From The Wall Street Journal:
Begin it where warm waters halt / And take it in the canyon down, / Not far, but too far to walk. / Put in below the home of Brown.
From there it’s no place for the meek, / The end is ever drawing nigh; / There’ll be no paddle up your creek, / Just heavy loads and water high.
Have you ever heard of the Lost Dutchman Mine and the Beale Cipher? How about the Oak Island Money Pit? Or the artist Kit Williams’s “Masquerade” (aka the Quest for the Golden Hare) and the magician David Blaine’s “The Mysterious Stranger” (aka the Search for the Golden Orb)? I hadn’t either. But now I know all about treasure hunts and those who plan them—especially one eccentric denizen of the American Southwest, whose self-published memoir of 2010 contains the near-incomprehensible verse-clues quoted above.
Reading Daniel Barbarisi’s “Chasing the Thrill: Obsession, Death, and Glory in America’s Most Extraordinary Treasure Hunt” might feel a bit like watching a Discovery Channel documentary, but the book is quite a yarn. In fact, it’s an exhaustive account of one of the oddest episodes in the crowded annals of bizarro Americana.
The impresario of “Chasing the Thrill” is Forrest Fenn, a former Vietnam War fighter pilot who made a fortune peddling Native-American artifacts and other works in arty Santa Fe, N.M. As we learn from Mr. Barbarisi, a former Wall Street Journal sportswriter and the author of an earlier book on fantasy-sports gambling, Fenn, at age 80, got the notion to hide a treasure chest in the rough country north of Santa Fe. He then printed a slim autobiography called “The Thrill of the Chase,” whose final chapter released his poetic arrows into the public imagination—verses containing nine gnomic pointers to the whereabouts of the trove of 265 gold coins, dozens of gold nuggets, plastic baggies of gold dust, a block of $1,000 bills, plus rare Mayan relics, Chinese jade and more. The 42-pound cache—secreted in a smallish 12th-century Italian lock box—was valued at up to $2 million.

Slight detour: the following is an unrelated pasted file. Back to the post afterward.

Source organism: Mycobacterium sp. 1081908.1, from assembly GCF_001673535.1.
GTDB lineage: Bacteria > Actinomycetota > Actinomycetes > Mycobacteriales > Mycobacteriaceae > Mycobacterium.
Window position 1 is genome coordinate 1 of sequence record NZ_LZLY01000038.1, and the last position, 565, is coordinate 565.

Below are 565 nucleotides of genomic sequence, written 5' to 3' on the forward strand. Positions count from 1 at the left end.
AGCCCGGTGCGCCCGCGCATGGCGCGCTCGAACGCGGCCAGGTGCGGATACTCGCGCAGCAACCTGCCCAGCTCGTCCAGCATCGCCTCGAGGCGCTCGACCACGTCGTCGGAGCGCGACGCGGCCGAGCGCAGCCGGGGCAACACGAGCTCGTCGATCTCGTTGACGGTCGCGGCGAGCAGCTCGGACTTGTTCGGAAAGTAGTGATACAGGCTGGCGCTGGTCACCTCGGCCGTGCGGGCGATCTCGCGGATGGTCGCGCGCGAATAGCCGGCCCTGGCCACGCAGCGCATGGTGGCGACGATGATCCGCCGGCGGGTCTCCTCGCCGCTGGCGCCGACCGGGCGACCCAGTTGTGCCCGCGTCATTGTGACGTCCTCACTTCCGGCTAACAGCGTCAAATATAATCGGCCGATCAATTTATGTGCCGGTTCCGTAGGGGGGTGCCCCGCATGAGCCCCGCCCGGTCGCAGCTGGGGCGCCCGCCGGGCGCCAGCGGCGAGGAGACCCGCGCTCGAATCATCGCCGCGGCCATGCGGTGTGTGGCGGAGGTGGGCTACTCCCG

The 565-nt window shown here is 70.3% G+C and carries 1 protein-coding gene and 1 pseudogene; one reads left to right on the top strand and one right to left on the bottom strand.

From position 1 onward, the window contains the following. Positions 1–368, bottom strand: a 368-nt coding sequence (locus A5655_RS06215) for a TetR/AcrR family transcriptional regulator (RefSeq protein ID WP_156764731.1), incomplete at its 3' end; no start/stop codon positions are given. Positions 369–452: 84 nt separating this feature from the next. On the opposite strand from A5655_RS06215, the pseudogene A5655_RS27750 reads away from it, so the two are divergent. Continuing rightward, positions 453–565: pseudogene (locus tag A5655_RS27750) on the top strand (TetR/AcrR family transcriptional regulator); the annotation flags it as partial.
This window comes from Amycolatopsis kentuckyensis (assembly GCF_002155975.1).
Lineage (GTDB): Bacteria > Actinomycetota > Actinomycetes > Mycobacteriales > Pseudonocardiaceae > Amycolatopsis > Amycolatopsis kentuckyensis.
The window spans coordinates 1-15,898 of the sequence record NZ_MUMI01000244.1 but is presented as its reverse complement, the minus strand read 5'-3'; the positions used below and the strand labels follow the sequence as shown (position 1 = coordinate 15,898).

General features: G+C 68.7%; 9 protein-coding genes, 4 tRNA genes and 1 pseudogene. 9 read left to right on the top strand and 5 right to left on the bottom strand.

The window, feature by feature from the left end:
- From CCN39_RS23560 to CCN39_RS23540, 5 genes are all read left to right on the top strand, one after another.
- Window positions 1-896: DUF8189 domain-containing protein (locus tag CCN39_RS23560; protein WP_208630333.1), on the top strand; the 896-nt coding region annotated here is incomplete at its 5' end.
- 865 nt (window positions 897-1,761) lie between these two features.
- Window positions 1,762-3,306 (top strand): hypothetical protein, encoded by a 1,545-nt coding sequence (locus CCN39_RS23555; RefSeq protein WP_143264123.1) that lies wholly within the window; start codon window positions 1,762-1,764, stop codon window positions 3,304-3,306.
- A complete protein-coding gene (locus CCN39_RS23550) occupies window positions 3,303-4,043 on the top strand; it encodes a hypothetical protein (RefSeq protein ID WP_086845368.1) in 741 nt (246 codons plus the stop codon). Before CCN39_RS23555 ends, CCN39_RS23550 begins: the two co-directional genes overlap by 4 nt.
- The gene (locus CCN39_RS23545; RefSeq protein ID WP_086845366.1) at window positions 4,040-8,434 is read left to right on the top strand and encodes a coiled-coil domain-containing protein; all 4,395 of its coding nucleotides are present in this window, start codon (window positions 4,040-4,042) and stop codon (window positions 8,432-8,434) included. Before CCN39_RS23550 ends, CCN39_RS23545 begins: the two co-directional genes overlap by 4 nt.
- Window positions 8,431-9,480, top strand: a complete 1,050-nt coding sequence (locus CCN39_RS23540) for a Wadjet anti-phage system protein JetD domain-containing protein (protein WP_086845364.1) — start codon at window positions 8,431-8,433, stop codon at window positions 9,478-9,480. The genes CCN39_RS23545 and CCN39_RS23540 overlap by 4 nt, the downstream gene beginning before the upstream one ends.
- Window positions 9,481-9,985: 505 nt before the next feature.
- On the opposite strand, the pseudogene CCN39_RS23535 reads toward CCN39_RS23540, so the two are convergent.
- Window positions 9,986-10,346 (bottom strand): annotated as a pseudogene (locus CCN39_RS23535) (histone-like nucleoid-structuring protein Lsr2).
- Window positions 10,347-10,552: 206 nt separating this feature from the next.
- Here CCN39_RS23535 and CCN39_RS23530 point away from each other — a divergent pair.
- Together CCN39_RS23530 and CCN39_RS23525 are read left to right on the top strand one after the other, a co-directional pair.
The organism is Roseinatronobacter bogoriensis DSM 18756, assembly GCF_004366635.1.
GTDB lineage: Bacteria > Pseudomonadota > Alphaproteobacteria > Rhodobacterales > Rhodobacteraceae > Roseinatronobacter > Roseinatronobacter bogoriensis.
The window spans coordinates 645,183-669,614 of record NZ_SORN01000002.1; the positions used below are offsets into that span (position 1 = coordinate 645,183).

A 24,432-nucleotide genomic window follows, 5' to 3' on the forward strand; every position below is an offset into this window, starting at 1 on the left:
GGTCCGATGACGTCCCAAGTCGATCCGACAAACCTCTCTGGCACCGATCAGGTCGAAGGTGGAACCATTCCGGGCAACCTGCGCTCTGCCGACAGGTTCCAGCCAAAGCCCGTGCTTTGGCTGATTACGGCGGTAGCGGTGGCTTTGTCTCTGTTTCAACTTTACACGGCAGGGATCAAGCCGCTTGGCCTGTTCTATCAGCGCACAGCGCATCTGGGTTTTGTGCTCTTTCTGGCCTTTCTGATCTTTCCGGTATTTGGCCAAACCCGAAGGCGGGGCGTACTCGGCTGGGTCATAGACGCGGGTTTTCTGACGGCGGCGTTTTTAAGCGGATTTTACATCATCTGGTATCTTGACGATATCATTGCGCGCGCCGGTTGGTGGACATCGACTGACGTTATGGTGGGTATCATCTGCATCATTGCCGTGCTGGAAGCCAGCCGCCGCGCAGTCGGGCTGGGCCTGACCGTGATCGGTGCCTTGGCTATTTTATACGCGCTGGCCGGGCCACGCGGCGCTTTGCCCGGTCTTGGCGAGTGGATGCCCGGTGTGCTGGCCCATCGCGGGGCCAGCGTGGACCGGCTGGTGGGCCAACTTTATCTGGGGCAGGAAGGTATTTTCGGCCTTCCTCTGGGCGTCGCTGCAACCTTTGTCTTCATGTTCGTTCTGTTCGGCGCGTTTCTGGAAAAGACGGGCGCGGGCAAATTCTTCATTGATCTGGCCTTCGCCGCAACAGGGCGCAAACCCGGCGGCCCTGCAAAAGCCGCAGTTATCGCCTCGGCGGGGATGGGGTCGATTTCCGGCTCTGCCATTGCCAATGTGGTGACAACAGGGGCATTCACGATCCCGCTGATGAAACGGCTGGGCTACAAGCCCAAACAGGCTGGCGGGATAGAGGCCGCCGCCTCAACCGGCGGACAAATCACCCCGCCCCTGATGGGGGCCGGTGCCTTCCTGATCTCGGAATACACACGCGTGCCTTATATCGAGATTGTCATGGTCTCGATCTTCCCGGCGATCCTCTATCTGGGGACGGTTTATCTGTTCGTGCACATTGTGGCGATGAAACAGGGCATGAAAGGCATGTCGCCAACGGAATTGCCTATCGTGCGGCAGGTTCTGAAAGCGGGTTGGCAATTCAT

Word of the Fenn lode predictably set off a gold rush of tens of thousands of ambitious, greedy and often deeply disturbed “clue solvers” who spent the next decade busting their brains and pondering maps, draining their bank accounts and risking their lives. They scoured “The Thrill of the Chase,” followed Fenn’s frequent interviews, watched and re-watched a 2013 “Today” segment he’d done, besieged his Santa Fe compound, corresponded by email, and followed a bunch of Fenn-obsessed blogs and YouTube channels. Then they traipsed through northern New Mexico, Colorado, Wyoming and southern Montana, certain that the Fenn treasure—like the mythical Land of Prester John in the Middle Ages—was just over the horizon.
The author spent years commuting from his home, job and family in Boston to the Southwest. He immersed himself in the Fenn hunters’ subculture, and pursued a number of failed solves with his wingman, Jay Raynor, a Canadian fantasy-sports wizard and crypto-currency trader. He then cozied up close to the magus, trying to get to the bottom of what motivated Fenn to launch his quest. Was he chasing a kind of pop immortality for himself? Or was he more a sadistic puppet master, savoring the spectacle of addicted hunters abasing themselves to win his favor in hopes of priceless hints to the solution? Or was he, as one cynical solver had it, simply a “media whore” hooked on attention. In any case, he writes, “Fenn had managed to mythologize his own past.”
Link to the rest at The Wall Street Journal (PG apologizes for the paywall, but hasn’t figured out a way around it.)
PG has spent significant portions of his life living in dry and sparsely-populated parts of the United States. He will say that the open desert can be very beautiful, but will also acknowledge that it can attract some individuals who are a bit off and move farther in the off direction the more time they spend alone in the desert.